The Capriati Complex: Jennifer Light, Jennifer Dark

The headstrong Capriati never backed off a confrontation

Editor’s note: On the eve of Jennifer’s Capriati’s election into the International Tennis Hall of Fame, here is feature written on the three -time Grand Slam champion in the spring of 2002, right after Capriaiti’s infamous Fed Cup clash with Billie Jean King.

By Matthew Cronin

CHARLOTTE, NORTH CAROLINA – While USTA officials sang praises of Carolina blue sky and America’s Fed Cup team in their spanking new USA warm-ups happily flashed smiles to the crowd, Jennifer of a Thousand Faces clapped lightly, nervously pulled at her out-of-sorts brown mane and made a sour puss that rivaled that of Persian feline who had just gulped a cup of milk gone bad.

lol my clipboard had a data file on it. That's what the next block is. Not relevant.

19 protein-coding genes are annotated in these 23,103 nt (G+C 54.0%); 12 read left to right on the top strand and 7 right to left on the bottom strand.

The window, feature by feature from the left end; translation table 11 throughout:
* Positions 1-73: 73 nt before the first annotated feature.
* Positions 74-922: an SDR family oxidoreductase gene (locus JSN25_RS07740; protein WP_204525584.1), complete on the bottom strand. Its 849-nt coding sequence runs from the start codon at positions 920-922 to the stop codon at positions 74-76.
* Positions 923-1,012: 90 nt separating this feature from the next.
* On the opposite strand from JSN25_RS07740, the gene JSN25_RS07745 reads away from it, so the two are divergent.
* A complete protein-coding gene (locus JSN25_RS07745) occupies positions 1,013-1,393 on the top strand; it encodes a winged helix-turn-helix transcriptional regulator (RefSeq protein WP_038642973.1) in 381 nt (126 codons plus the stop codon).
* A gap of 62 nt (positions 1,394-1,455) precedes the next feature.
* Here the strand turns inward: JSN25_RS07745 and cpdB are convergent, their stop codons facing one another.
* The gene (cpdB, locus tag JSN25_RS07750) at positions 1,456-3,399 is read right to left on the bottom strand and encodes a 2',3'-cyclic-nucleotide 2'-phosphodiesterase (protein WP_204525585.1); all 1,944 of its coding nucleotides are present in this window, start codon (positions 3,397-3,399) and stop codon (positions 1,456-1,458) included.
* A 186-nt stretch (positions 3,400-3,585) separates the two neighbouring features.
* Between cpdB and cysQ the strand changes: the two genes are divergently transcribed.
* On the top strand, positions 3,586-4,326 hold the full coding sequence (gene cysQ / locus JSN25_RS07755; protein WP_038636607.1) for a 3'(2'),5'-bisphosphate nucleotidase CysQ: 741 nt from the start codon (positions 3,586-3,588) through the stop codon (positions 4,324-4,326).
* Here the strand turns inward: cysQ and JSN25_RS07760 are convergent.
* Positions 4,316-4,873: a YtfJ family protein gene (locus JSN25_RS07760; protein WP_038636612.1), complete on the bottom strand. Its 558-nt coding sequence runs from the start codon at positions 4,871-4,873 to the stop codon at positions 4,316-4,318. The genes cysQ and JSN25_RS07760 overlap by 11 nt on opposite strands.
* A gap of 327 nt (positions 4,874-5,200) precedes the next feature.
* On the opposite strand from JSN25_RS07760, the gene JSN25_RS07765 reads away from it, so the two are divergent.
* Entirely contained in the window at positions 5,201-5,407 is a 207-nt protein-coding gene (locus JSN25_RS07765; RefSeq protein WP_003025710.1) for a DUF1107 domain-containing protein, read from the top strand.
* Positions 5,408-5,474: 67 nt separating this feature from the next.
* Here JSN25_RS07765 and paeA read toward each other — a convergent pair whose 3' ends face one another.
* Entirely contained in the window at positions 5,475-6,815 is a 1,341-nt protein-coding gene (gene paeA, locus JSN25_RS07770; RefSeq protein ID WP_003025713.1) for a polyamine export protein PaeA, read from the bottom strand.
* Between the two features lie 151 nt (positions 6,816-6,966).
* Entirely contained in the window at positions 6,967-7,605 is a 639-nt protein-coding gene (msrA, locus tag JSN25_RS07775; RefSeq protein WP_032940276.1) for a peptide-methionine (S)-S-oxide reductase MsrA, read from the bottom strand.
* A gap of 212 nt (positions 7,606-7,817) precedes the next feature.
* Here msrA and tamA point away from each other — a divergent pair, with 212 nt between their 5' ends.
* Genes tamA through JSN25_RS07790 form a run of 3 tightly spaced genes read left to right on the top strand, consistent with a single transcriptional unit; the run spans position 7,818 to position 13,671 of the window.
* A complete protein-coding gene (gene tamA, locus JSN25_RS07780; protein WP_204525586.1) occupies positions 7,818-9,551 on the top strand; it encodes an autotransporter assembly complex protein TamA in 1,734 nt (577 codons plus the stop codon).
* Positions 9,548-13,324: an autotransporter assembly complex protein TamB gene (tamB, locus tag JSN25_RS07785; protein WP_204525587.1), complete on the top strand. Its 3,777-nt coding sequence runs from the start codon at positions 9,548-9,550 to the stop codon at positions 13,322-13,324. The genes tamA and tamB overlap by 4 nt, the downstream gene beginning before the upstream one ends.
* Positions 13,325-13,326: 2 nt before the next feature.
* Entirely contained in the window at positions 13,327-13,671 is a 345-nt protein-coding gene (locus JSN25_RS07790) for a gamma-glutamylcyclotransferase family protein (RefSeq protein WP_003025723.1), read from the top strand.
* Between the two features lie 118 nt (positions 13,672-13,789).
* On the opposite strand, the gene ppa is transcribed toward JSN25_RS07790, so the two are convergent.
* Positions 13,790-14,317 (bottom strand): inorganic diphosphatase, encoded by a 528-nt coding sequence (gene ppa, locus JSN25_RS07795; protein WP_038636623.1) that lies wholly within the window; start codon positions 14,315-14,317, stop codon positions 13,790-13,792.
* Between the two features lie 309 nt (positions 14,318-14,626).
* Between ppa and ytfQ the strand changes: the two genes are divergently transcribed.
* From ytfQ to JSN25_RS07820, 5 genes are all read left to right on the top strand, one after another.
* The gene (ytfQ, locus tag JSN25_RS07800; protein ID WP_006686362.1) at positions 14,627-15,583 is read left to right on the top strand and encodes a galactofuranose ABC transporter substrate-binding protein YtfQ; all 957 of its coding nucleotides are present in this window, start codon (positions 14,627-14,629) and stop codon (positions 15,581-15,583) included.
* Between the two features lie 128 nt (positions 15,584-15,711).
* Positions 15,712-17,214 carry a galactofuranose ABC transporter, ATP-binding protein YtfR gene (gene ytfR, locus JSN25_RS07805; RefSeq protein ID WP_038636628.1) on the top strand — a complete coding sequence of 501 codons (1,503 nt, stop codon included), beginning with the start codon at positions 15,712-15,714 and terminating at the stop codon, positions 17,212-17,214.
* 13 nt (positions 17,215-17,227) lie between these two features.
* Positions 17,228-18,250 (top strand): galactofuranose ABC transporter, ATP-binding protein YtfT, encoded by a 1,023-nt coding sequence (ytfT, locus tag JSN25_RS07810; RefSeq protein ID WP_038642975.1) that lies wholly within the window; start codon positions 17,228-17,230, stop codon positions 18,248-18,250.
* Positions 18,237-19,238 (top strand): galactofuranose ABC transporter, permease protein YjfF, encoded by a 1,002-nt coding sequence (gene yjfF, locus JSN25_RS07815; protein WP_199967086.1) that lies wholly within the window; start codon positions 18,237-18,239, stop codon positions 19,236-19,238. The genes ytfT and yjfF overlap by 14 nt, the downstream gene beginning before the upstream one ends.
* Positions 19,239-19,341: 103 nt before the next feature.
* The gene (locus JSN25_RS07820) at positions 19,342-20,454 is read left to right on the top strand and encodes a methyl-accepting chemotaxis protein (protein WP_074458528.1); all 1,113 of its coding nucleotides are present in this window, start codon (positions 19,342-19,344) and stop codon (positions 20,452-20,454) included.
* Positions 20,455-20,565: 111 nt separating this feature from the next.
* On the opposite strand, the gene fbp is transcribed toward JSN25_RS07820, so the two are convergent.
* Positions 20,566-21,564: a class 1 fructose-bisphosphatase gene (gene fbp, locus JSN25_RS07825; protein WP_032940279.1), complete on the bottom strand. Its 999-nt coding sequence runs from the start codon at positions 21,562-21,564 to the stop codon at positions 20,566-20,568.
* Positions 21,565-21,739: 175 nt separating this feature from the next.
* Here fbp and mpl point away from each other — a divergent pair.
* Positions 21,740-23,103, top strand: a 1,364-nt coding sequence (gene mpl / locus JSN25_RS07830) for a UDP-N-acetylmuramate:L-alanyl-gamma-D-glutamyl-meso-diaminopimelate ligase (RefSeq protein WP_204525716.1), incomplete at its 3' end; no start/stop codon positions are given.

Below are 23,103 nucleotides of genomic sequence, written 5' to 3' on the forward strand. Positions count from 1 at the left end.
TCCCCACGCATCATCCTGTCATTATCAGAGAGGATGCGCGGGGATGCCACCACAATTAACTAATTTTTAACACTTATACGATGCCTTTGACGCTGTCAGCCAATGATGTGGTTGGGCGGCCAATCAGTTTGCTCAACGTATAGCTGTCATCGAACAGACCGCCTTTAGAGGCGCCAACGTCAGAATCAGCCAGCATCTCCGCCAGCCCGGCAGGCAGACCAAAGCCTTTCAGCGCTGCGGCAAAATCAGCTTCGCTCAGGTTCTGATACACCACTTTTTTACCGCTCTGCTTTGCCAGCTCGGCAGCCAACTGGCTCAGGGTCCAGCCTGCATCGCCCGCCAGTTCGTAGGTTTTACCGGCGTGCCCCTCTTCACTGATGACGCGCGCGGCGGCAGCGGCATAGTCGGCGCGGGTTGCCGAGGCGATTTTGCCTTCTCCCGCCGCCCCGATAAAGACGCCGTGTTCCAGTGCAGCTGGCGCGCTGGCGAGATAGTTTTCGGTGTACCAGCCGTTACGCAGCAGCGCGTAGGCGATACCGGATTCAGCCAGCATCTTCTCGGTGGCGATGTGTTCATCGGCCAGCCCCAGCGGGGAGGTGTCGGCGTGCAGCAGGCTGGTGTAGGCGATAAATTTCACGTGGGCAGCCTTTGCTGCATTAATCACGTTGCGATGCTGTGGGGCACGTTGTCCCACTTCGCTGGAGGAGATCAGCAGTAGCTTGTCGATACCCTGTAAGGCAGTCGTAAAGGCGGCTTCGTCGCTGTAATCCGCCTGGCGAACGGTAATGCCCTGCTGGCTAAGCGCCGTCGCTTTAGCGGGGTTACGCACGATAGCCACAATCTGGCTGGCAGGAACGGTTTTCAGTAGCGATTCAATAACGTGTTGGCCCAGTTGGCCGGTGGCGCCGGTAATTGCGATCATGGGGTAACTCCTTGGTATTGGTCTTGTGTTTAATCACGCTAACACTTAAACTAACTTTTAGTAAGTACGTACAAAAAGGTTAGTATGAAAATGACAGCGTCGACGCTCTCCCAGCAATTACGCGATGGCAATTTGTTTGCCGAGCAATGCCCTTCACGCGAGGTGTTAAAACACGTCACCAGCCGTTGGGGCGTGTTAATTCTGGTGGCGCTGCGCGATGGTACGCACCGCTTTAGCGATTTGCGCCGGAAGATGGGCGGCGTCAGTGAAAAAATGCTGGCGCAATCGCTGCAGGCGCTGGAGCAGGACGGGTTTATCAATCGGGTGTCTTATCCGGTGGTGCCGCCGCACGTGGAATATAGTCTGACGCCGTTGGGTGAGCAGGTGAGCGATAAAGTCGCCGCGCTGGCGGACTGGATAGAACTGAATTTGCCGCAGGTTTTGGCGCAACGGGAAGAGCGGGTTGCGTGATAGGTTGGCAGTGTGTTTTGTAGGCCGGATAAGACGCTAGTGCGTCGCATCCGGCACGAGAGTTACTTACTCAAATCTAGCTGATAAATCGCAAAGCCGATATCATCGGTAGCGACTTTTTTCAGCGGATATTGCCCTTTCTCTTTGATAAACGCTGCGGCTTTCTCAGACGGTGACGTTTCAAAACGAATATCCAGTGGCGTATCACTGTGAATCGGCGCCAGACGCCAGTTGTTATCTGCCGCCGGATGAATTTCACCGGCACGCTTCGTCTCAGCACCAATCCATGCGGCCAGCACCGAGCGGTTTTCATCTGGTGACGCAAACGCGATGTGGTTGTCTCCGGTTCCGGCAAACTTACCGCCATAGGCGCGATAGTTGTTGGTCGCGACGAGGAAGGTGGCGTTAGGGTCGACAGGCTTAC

This was not the Jennifer who lit up Melbourne three months before with her exhilarating comeback over Martina Hingis, nor the Capriati that kept the sun shining past midnight in Paris last year after she outfought Kim Clijsters for her French Open title. This was the rebellious Jennifer, the brimming with demons hellcat who was about to try to buck her legendary captain’s authority for the last time and end up being booted off the team.

“I think Jennifer’s feeling a lot of pressure with the French coming up and having to defend her title,” U.S. Fed Cup captain Billie Jean King told me two days after she booted Capriati, resulting in a stunning 3-0 loss to Austria and creating the biggest brouhaha in U.S. Fed Cup history. ” It starts to add up. It’s like boiling water

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